Privacy SOS

From the war on terror to the war at home: FBI seeks smaller, faster biometric collection tools


In the latest example of surveillance technology trickling down from the foreign war space to the domestic United States, the FBI is seeking proposals for the creation of fast, mobile biometric tracking devices capable of collecting face recognition prints and fingerprint scans on the go, and comparing them to information held in federal databases.

On August 30, 2015, the FBI posted a request for proposals to the Federal Business Opportunities website. That request states, in part:

The Criminal Justice Information Services (CJIS) Division’s Quick Capture Platform (QCP) is a state-of- the-art biometric system that enables investigators to collect and store fingerprint data during domestic and international investigations. The QCP enables instant access to federal fingerprint databases. This comprehensive access to the main United States (U.S.) Government biometric holdings enables QCP users to quickly establish whether a subject has possible terrorist links (in the U.S. or abroad) or is likely to pose a threat to the U.S.

The QCP originated in 2007, as an investigative tool for use by the FBI Hostage Rescue Team during operations conducted overseas. The purpose was to develop a platform capable of providing a rapid collection and response in hostile environments. Since the QCP’s inception, the FBI’s need for a tool that is capable of biometric collection, as well as providing rapid responses, has expanded from supporting overseas investigations to include increased domestic use.

Currently the FBI’s mobile biometric capture and identification platform is used to provide remote identification submission and response capabilities. The platform provides the capability to capture biometric and biographic information, package it in a transaction that conforms to the FBI’s Electronic Biometric Transmission Specification (EBTS), and send it electronically to the CJIS systems for searching/matching/enrollment of biometric data.

The current QCP has a large footprint, typically stored in backpacks or Pelican cases and not optimized for mobile operations. Future platforms should be made smaller to increase mobility and ease of use. The platforms are not designed to fully utilize the current and future CJIS Information Technology infrastructure.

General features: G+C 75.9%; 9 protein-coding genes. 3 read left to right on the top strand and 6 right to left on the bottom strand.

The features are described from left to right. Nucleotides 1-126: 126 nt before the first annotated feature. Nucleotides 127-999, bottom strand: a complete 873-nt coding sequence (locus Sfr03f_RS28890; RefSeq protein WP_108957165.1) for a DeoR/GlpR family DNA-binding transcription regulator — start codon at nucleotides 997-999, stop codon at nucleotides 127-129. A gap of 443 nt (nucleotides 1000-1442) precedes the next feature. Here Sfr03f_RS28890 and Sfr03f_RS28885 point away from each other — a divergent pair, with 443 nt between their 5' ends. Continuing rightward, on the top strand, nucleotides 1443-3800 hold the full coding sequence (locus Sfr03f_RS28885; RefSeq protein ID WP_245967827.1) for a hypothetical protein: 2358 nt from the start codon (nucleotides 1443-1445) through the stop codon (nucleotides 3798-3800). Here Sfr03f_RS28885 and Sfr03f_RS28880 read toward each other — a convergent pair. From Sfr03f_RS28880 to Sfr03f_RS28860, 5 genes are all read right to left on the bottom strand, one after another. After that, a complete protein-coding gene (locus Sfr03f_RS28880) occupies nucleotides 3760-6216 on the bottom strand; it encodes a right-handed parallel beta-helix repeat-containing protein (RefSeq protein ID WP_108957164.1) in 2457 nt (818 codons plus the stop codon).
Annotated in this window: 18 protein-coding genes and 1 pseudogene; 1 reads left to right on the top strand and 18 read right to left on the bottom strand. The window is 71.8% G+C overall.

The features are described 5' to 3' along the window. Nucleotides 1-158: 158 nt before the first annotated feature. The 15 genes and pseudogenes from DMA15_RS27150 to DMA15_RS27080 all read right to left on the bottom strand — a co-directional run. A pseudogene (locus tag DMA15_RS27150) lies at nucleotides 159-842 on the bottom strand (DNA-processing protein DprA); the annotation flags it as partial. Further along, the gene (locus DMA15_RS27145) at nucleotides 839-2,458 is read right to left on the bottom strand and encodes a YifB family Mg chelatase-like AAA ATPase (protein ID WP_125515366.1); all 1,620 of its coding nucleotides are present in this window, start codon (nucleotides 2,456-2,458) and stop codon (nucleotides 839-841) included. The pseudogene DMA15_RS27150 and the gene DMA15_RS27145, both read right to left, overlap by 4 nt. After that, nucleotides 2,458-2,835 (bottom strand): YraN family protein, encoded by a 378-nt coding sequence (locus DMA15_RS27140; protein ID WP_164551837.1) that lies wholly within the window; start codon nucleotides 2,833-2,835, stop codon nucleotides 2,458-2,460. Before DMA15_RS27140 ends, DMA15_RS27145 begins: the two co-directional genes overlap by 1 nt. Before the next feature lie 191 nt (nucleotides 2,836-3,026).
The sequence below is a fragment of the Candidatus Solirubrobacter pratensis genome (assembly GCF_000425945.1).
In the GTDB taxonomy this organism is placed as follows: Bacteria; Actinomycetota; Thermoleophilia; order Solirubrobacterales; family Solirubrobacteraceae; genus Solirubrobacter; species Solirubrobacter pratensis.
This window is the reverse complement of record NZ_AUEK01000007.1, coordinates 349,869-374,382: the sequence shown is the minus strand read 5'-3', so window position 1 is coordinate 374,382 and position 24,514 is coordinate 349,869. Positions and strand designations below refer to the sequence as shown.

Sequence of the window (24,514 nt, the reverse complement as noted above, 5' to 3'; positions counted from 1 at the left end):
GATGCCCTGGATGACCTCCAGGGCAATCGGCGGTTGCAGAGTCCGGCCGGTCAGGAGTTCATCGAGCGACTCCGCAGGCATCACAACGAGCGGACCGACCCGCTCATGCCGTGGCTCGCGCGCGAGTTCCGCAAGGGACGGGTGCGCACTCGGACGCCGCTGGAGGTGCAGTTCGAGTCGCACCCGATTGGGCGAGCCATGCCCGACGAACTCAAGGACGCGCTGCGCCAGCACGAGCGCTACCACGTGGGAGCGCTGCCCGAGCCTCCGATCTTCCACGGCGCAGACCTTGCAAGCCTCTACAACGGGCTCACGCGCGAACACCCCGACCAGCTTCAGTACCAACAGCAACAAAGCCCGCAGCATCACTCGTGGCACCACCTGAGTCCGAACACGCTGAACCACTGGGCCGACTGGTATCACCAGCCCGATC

In short: the FBI wants a company to help it miniaturize its biometric collection technology for domestic use. The technology the FBI seeks will work in concert with Android cell phones and tablets, specifically the Samsung Galaxy S5 and the Samsung Galaxy Tab 4. The FBI specifies that it wants technology capable of booting in under a minute, and which can boot, take biometric measurements, and submit them to the FBI’s database in under five minutes.

This request for proposals is just the latest example of the federal government’s quiet expansion of biometric tracking. The 2015 omnibus budget, for example, includes $117 million for the purchase of rapid DNA testing machines for state and local law enforcement. The FBI runs the nation’s largest DNA database, CODIS. Therefore state and local police who obtain these machines will use them to send DNA samples to the FBI database for matching tests. Presumably, like with other biometrics, the FBI will keep those records, thereby exponentially expanding its DNA collection on people nationwide, many of whom will never be convicted of any crimes.

The FBI’s “Biometrics Center of Excellence” and “Next Generation Identification” system aim to harvest as much biometric information from as many people worldwide as possible. Technologies like the biometrics phone app the FBI seeks with this request will make ubiquitous collection possible, particularly when state and local law enforcement get their hands on the devices.

If history is any indication, it will only be a matter of time until the federal grants start flowing so local cops can get these toys, too. And while the FBI claims it needs this technology to identify terrorists, it’s much more likely that this tool will ultimately become just one more weapon in the arsenal the government deploys to wage an immoral, discriminatory war on drugs against black and brown communities nationwide.

That is, unless we stop it.

© 2021 ACLU of Massachusetts.